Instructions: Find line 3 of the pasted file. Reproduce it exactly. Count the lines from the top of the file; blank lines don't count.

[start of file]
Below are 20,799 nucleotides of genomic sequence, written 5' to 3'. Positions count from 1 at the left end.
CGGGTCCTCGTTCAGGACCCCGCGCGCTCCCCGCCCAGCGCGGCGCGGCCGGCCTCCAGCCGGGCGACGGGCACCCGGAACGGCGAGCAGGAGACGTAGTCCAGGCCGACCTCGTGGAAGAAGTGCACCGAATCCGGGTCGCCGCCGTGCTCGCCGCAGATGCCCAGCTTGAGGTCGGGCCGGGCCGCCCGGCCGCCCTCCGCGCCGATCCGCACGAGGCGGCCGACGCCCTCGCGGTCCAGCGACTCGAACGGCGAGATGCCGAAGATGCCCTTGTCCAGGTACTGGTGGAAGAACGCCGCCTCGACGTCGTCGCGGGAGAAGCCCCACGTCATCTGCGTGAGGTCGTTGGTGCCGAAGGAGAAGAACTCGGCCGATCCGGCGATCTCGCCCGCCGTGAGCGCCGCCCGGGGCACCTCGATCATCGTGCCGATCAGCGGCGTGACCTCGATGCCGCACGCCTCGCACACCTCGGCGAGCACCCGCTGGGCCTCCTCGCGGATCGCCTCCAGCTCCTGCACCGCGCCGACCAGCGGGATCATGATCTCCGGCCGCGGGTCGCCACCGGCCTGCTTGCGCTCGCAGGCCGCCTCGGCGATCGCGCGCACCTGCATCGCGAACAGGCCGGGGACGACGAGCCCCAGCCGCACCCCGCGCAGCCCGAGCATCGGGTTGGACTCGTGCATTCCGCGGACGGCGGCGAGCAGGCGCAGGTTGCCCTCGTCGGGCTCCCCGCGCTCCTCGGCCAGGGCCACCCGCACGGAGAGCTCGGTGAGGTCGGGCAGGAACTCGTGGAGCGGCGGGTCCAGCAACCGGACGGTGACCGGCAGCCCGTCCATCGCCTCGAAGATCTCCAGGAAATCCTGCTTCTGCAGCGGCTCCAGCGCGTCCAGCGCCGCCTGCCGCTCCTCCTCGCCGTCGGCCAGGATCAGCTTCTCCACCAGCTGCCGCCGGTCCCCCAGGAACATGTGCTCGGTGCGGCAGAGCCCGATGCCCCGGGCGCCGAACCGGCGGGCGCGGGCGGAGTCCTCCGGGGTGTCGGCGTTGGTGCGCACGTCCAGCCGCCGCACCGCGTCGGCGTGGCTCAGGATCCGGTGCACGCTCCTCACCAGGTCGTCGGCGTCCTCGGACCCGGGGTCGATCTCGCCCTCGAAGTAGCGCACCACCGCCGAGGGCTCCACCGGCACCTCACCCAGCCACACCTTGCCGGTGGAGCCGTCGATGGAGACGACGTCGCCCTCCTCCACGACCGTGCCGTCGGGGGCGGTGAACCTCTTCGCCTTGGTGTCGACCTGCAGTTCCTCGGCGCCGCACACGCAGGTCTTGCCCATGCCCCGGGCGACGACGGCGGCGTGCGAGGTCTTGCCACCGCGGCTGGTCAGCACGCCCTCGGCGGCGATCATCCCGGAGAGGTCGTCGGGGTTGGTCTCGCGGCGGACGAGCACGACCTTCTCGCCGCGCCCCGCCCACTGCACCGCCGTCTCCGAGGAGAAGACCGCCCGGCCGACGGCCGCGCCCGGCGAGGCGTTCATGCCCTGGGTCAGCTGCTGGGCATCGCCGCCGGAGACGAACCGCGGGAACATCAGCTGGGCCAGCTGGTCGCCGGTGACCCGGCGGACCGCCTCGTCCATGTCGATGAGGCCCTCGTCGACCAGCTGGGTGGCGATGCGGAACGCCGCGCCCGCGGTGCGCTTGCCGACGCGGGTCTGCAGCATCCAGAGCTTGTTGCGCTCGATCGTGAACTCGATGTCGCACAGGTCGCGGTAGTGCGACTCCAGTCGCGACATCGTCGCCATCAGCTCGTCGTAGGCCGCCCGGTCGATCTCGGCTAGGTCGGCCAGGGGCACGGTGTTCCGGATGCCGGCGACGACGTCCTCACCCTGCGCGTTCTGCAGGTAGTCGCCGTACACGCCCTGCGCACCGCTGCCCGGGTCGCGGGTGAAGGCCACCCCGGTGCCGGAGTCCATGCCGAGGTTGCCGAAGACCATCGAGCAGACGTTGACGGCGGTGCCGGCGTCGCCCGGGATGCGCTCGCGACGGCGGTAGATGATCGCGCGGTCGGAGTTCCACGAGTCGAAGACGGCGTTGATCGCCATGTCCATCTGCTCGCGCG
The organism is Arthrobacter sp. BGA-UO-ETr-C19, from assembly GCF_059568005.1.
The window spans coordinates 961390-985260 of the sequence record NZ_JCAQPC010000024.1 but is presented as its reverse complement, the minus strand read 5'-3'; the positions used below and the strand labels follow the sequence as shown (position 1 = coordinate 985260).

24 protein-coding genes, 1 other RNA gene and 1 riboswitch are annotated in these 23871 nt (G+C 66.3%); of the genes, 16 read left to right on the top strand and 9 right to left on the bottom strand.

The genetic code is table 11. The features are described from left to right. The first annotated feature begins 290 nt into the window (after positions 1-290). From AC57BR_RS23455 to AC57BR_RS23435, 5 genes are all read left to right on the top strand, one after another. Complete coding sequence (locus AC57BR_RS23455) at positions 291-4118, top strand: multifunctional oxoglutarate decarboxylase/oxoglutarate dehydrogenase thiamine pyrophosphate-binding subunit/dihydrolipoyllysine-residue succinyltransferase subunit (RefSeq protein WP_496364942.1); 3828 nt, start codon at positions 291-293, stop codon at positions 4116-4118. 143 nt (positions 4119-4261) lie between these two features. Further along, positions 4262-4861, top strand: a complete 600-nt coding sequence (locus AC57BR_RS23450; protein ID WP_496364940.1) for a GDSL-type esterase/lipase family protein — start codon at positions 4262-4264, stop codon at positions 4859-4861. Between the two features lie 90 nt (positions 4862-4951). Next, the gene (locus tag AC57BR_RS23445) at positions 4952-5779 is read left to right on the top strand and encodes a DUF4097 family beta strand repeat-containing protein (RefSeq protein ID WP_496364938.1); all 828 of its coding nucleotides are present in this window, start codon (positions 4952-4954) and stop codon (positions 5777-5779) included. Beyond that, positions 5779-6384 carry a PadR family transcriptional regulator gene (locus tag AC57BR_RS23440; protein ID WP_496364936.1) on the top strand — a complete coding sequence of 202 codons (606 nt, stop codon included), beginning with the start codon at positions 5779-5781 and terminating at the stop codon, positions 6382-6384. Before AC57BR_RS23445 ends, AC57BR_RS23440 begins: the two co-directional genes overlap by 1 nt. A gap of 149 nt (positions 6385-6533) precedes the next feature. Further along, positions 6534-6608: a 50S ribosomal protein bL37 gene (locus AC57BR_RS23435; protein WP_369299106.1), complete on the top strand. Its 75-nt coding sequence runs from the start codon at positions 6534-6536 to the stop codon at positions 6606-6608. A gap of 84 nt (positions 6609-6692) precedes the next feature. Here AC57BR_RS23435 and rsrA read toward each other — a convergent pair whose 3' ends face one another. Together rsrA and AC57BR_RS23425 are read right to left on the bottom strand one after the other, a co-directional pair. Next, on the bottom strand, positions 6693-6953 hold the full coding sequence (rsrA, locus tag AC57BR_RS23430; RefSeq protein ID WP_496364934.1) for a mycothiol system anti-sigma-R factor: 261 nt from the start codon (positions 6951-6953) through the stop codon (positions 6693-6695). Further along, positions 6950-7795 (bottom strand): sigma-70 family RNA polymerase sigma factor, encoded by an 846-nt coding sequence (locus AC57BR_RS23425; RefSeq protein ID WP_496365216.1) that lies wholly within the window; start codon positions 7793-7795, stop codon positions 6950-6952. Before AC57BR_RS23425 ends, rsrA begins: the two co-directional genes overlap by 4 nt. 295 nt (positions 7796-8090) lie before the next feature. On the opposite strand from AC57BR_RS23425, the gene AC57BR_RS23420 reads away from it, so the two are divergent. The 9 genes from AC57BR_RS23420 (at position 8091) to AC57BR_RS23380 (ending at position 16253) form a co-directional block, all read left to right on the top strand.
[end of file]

The organism is Arthrobacter sp. BGA-UO-ETr-C19, from assembly GCF_059568005.1.